Today would have been my Dad’s 70-something birthday. He died too young, sitting on a couch, eating pizza. He was in the midst of his third marriage and he was broke, or close to it, yet again. He was estranged from his four children and didn’t know his grandkids, as well as his stepchildren and a child he’d adopted and hadn’t seen in years. This was his own doing, something achieved after decades of irresponsibility, spinelessness and shameful parenting. As the oldest of his four children, I was the only one in any contact with him (I was also the only one of his kids or stepchildren to attend his funeral, which should tell you something right there). Perhaps that’s because I was the child who’d had him in his life the longest as a parent. But each time I saw him in my adulthood, it wasn’t anger and frustration that I felt but crushing sadness, for him and, I guess, to some degree, for myself. My promise to myself after each depressing encounter was that I wouldn’t be anything like him… not personally, not professionally, and especially not as a father. So each fourth of July, I find myself looking inward and wondering if I’ve fullfilled that promise. I think it must be fate that my daughter was born on July 3rd, because it gives me a chance the day before to see in her a progress report of sorts. Yesterday was my daughter’s 21st birthday and we spent it together, as a family, as we always have. I felt so much love and pride for her that I can wake up this morning, look in the mirror, and say to myself with certainty, and no small measure of relief: “I’m not you, Dad.” I hope I can do the same next year.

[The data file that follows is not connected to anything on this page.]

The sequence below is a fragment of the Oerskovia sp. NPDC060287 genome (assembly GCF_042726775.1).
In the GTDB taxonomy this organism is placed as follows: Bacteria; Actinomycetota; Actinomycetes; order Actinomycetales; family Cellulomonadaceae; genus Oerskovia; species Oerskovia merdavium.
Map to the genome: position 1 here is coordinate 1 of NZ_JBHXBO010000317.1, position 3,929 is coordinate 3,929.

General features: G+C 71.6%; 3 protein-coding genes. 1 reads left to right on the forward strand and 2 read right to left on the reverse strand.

Yesterday several dreams came true all at once.
First off, you can now call me a #1 New York Times bestselling author. THE PURSUIT, my fifth Fox & O’Hare book co-authored with Janet Evanovich, debuted at #1 on the ebook bestseller list (and #8 on hardcover, and #3 on print & ebook combined). Hitting #1 is a dream come true… but it got even better thanks to some cosmic coincidences.